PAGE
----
A literal scoreboard | Photo by Element5 Digital on Unsplash

I’m not monetizing GPORG so I’m not that concerned with the number of visits. On the other hand, trying to get a lot of visitors has turned into a game for me. And it’s getting hard to play without the right “scoreboard” (Google Analytics, Statcounter, etc).

But first! Let me tell you about my long-ass attempt to reinstall Google Analytics.

I’ve switched between Google Analytics and Statcounter. I like Statcounter’s simplicity, but Google Analytics has some features I like (bounce rate for instance), but is otherwise too OP (and confusing) for me. So I was using Statcounter for a while, and just recently, decided to give GA another try.

The problem is, when I uncommented the GA code, I found out the hard way that the tag would not track for some reason. Note that I didn’t change the property or anything. In fact, the tracking code under the admin tab is literally the same as before.

The solution I found while digging around the internet is to install Google Tag Assistant for Chrome to figure out what’s going on. I use Firefox and I have Chrome, but I use it as a “work browser”*. It’s signed into my GSuite account for work, and modded out with all my extensions that I need for my job. I even have have the “starting tabs” set as my work Gmail and a couple other essential Google Sheet files. In fact, I knew that once I open Chrome, it’ll probably notify me of a new email, because I installed an extension for Gmail sound notifications. So I decided to look around for more info.

*some people have work computers, I have a work browser.

After poking around the GA dashboard, I found the option to upgrade to Google Analytics 4! I wasn’t aware there was a version 4. So I guess I’m on version 3?

I upgraded. It had me create a new property, and connect the Universal Analytics property to the new v4 one. I did that and noticed it had the option to add the new code (with the new *ahem* measurement ID). But I already connected the GA4 property to the UA property, so I don’t need to do that…right?

(And here, I realized that the previous version of Google Analytics is NOT Google Analytics 3, like I thought based on the logic that the new one is Google Analytics 4. It’s called Universal Analytics.)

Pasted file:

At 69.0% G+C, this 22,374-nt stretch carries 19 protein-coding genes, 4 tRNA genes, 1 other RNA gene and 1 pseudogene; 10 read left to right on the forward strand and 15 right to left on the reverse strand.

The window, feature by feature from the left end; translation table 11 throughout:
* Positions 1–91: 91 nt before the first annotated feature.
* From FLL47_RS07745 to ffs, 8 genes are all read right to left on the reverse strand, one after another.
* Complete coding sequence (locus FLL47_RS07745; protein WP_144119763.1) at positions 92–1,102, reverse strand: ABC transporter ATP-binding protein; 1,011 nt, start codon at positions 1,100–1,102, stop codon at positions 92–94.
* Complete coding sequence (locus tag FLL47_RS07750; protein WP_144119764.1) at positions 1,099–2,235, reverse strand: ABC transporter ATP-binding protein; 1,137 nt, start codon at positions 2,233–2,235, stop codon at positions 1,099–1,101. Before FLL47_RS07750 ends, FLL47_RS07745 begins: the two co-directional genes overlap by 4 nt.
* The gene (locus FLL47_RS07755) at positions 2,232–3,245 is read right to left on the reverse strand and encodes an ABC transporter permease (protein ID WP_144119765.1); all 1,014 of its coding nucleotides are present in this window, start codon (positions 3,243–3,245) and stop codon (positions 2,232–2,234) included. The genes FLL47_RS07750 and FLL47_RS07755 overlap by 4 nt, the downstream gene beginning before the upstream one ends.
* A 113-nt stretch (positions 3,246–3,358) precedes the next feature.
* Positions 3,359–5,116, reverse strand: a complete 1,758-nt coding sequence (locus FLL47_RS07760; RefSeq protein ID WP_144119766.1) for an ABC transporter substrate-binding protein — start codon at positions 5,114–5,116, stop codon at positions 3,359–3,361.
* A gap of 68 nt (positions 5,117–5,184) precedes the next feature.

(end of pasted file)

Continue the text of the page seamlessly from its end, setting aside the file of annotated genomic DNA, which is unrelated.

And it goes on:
๐Ÿคทโ€โ™€๏ธ

Either way, you can tell if a JS file is being summoned on a page by going to the web inspector, then looking for the file in the table (you may have to refresh your browser window if there is no table). In my case, I was trying to find anything from the domain googletagmanager.com or heck, anything from any of Google’s sites. Buuuuuuuut….

Sooo….yeah

At this point, I decided I was desperate enough to try Google Tag Assistant, so I opened up Chrome (and very quickly closed all the work-related tabs–already got an email notification in the 0.00001s I had my Gmail tab open!), and installed Google Tag Assistant.

Soooo, the interesting thing is if I use the old UA code (pre-GA4), GTA complains about the site having multiple tags. If I use the new GA4 code, it notices that it’s a Google Analytics tag all right…but the ID is either missing or not valid???

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And so, I thought maybe GA4 isn’t ready for primetime yet (I did get a notice at the bottom of the dashboard thanking me for being an early adopter…ummmm…). I tried deleting the GA4 tag BUT WAIT. I can’t because it’s linking the GA4 property to the UA one????

(So far, there doesn’t seem to be an option to delete the Google Analytics 4 property.)

Statcounter to the Rescue!

So maybe Google Analytics might not be for me after all. Statcounter DOES show bounce rate, but you have to dig around for it (in an obscure window). But installation is stupidly simple. ๐Ÿคทโ€โ™€๏ธ

Sooo…TL;DR?

If you read through this entire post, trying to figure out what my point is (and are undecided on which one to use).

Use Statcounter if…

…all you want to do is track how many visitors come to your site and other basic info (like geographic location, timestamp of visit, IP address…). It does let you label IP addresses and look up how people are navigating through your site btw.

Use Google Analytics if…

…you need more features like ummmmm…conversions, goals and such. (Or if you have a digital marketing team, cuz a lot of digital marketing teams are well versed in Google Analytics.)

Or heck, use whichever one you want. ๐Ÿคทโ€โ™€๏ธ

Say, What was That About #privacy?

Yes, I use an adblocker + VPN + Cloudflare’s DNS to minimize people snooping on me. But here I am tracking you guys???? Ummmmm?????

Visitor tracking is for my own curiosity. I don’t sell anyone’s info to anyone. You can read Statcounter’s privacy policy. If you’re still uncomfortable, I won’t guilt people to into unblocking Statcounter if they already have it blocked. Like I said, I don’t monetize GPORG, so there are no ads to block. ๐Ÿ˜€

Edit: 2020/11/21

I decided to give GA another try, and nothing. I commented out the tag, so only Statcounter was able to run. Later on, I ran GPORG through Google Page Speed Insights and got a pretty good score (upper 90s). BUT. Two things surprised me:

  1. It complained about “unused JavaScript”. The “unused JavaScript” was Google Analytics.
  2. Wait, Google Analytics is still running on GPORG???

I kinda went hm, and realized I commented out the wrong tracker tag (Statcounter). But hey! I checked the Google Analytics dashboard and found one pageview! So it looks like it’s working! Google Tag Assistant just needs to update itself for GA4 I guess???

And here’s the “unused JavaScript” GA code Page Speed Insights insisted I remove:

Sooo…yeah.

(Google Analytics gets loaded through the Google Tag Manager domain apparently. ๐Ÿคทโ€โ™€๏ธ)

Well…fine, Google. If you don’t want me using your Analytics tracker, I won’t! ๐Ÿคจ